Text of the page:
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Senator Blumenthal urging CT residents to take precautions as threat of EEE lingers

ROCKY HILL — Summer night may be numbered, but Eastern Equine Encephalitis is still a big problem. Particularly in the eastern half of the state. An adult...

ROCKY HILL -- Summer night may be numbered, but Eastern Equine Encephalitis is still a big problem. Particularly in the eastern half of the state.

An adult in East Lyme has been hospitalized with the potentially life-threatening virus, only the second human case ever I Connecticut. The first back in 2013.

Due to the threat of EEE, Colchester decided to postpone their fireworks planned for this weekend.

“You know what better safe than sorry and when they were going to have the fireworks it’s the exact time the mosquitoes are out. So we don’t get a big boom, but at least people are safe,” said Allen Archambault, Colchester.

Senator Richard Blumenthal urging other towns and cities who have out door activates this weekend to take similar precautions.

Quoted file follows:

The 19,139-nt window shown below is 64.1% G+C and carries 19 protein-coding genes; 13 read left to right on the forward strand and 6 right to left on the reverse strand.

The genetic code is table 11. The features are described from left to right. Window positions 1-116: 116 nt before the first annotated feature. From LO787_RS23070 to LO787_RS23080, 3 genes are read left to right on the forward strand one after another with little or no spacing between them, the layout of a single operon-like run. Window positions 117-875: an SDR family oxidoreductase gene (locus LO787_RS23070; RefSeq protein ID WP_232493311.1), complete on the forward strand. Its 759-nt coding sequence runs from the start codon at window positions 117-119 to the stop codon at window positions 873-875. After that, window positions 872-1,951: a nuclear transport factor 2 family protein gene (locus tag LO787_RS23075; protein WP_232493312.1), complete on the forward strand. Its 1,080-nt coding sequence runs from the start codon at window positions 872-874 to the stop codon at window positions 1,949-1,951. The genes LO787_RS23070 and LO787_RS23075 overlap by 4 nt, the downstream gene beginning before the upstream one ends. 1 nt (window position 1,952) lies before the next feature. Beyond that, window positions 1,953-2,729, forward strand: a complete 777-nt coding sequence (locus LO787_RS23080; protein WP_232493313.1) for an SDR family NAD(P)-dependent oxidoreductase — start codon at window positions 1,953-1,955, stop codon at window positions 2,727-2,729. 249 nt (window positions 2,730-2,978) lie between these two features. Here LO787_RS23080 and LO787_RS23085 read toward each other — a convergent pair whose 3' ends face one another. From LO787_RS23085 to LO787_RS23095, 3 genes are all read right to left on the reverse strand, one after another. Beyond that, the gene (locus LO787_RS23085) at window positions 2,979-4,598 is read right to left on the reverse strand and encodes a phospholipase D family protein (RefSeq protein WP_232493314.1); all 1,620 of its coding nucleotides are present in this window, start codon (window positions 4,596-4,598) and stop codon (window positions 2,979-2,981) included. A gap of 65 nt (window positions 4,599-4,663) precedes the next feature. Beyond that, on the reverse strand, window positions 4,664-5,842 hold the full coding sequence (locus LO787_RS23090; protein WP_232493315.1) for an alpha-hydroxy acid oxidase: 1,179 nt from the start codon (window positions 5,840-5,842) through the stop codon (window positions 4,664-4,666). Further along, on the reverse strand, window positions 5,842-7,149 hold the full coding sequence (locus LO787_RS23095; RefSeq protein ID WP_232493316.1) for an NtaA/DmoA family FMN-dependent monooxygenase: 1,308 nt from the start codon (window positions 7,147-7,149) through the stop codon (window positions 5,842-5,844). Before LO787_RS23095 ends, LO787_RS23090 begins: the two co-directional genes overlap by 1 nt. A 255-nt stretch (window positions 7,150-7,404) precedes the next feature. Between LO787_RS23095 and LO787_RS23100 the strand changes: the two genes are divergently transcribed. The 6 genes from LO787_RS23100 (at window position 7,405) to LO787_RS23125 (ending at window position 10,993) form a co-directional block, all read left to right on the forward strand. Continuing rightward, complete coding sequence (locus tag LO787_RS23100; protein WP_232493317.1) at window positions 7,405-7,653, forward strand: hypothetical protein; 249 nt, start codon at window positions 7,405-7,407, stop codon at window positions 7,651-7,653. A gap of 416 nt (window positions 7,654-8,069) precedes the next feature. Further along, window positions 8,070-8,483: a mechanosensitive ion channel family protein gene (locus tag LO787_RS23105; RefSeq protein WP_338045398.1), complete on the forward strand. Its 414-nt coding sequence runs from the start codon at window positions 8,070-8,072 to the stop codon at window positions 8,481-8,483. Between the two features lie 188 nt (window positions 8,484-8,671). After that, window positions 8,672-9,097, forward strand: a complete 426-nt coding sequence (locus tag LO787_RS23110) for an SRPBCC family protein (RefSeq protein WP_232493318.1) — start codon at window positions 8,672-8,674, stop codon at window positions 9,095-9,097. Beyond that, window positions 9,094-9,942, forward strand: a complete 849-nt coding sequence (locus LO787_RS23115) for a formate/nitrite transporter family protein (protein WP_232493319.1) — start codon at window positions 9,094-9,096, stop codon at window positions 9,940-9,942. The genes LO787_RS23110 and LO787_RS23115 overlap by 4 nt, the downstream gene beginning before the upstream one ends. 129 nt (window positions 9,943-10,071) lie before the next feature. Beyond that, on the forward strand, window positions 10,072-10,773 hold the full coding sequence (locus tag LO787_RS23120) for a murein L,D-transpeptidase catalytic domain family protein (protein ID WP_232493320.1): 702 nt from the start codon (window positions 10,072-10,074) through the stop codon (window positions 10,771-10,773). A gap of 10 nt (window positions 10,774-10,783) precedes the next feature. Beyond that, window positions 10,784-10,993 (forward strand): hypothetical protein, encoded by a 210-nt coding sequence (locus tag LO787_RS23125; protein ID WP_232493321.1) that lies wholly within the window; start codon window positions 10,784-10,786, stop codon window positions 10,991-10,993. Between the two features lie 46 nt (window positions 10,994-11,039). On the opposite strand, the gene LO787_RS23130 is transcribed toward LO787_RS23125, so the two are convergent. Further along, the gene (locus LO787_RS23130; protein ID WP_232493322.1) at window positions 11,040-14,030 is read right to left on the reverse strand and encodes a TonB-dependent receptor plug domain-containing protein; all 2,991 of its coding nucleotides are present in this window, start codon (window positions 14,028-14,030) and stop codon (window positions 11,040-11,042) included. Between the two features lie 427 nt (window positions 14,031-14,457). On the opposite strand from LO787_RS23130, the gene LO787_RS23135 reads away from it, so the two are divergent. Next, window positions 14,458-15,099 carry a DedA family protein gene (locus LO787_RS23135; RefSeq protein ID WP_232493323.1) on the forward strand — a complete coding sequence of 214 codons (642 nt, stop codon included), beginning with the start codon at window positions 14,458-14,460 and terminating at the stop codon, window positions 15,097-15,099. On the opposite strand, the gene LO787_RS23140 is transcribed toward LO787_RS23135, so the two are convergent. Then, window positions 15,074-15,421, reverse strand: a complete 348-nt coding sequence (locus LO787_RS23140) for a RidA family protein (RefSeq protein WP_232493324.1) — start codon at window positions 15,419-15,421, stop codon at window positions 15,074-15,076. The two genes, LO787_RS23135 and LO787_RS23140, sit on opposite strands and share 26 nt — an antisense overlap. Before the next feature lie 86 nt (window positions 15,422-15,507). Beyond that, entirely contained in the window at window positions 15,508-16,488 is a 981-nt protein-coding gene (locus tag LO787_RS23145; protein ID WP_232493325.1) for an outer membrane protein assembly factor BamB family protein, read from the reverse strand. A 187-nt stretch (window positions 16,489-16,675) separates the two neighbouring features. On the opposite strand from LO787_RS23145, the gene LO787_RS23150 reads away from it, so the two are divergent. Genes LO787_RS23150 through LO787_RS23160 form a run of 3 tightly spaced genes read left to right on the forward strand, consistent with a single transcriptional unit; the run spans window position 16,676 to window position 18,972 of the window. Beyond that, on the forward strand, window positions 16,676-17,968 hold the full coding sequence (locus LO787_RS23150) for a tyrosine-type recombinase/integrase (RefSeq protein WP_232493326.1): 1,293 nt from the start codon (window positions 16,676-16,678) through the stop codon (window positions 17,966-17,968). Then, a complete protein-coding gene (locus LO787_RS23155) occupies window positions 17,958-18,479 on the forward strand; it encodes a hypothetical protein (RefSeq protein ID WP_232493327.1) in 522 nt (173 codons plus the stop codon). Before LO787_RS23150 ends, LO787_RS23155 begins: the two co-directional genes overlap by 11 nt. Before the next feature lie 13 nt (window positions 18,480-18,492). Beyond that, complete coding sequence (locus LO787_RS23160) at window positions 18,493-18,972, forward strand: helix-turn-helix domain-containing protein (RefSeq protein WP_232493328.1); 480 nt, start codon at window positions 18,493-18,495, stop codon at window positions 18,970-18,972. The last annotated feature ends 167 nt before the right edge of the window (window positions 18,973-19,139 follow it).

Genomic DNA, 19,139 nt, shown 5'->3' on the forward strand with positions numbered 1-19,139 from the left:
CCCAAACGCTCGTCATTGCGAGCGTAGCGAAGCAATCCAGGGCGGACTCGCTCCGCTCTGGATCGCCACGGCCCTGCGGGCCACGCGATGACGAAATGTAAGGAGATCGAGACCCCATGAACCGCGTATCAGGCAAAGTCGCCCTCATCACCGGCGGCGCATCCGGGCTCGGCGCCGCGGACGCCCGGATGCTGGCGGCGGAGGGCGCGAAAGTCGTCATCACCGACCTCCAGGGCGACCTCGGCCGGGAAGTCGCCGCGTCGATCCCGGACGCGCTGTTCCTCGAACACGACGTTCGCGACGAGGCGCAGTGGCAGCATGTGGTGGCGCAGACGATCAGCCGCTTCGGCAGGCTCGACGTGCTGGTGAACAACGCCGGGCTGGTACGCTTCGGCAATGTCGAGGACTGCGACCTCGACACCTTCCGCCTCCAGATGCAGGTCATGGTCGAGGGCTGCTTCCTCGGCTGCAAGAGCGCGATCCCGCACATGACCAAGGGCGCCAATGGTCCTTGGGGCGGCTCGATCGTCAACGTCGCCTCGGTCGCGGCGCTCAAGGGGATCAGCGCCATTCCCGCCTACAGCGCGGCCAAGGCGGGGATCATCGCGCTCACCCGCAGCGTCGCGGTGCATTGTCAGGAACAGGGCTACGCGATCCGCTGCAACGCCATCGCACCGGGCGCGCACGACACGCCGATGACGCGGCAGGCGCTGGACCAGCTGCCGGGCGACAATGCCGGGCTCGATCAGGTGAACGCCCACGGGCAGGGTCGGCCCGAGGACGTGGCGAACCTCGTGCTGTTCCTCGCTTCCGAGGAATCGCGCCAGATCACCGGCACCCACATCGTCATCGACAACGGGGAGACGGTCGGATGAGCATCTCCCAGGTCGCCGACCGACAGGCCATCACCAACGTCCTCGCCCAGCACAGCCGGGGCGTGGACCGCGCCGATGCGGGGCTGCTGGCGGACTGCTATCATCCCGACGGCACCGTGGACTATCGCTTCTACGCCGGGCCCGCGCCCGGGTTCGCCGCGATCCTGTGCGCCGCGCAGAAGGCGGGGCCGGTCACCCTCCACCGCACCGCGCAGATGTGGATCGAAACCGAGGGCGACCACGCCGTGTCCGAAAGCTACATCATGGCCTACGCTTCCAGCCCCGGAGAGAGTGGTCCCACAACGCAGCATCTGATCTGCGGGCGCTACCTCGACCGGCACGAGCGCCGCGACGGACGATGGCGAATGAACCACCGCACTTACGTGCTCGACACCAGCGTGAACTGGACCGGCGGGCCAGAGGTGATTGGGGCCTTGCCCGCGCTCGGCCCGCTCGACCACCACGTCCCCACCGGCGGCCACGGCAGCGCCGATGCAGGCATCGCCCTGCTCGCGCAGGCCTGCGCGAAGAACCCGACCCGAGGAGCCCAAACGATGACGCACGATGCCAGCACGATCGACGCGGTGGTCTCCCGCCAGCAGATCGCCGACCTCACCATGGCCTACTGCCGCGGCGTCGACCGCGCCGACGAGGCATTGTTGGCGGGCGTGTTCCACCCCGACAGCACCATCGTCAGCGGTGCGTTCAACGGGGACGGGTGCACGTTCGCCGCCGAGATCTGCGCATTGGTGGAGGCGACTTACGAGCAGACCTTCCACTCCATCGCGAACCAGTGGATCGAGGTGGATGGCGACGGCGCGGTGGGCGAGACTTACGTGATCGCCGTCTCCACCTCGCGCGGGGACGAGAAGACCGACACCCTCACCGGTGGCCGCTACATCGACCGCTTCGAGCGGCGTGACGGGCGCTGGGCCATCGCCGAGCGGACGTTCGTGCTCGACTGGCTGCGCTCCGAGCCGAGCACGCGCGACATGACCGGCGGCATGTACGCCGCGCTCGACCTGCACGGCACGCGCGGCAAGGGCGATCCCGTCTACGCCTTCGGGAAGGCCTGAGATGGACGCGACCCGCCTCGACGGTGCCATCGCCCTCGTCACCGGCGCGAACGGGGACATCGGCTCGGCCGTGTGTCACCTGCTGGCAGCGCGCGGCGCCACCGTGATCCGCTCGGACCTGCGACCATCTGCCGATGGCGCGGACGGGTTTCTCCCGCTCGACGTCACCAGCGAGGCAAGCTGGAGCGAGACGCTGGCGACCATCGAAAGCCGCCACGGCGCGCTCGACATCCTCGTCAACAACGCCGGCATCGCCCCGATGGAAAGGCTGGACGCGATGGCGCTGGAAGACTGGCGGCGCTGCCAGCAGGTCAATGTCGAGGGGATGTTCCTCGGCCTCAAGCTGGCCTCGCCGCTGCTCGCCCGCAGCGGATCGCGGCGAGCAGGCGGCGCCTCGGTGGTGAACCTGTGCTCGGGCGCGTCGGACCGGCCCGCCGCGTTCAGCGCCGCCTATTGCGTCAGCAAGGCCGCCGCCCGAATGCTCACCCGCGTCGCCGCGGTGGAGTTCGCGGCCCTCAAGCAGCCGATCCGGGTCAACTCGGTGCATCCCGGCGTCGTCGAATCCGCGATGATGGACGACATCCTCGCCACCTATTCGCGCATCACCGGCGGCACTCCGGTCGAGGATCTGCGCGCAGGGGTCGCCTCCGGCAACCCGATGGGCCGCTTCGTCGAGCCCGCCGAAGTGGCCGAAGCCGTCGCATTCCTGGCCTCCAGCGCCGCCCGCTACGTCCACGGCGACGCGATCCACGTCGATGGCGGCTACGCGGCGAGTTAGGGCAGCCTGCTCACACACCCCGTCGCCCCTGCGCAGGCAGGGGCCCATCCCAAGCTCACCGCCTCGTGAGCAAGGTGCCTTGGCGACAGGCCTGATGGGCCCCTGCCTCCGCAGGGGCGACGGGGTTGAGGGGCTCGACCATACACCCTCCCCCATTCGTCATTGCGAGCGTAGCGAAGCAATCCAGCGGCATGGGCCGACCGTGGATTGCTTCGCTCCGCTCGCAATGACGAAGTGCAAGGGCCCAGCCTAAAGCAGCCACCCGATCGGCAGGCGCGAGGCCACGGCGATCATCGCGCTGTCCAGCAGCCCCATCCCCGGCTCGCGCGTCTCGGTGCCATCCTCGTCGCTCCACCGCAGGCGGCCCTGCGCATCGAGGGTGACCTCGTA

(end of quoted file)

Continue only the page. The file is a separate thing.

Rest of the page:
“Town Officials have an obligation, they ought to be canceling events that take place at dusk for example this weekend, the first frost is going to be here shortly. There plenty of time for these later but a lot of folks may not be seeing or hearing the news. The mosquitos are going to be out there, so I would urge caution an ounce of prevention is worth a pound of cure,” said Senator Blumenthal.

Researchers are still trying to figure out why we’re seeing an increase in this mosquito borne virus.

“Everyone like to say is this due to climate change, we can’t definitely answer that, but I will say this. The climate change scenario that we’re expected to experience what’s called milder winters. This increases the over wintering survival of these mosquitoes,” said Theodore Andreadis Director, Connecticut agricultural experiment station.

The mosquito population won’t be killed of until the first hard frost.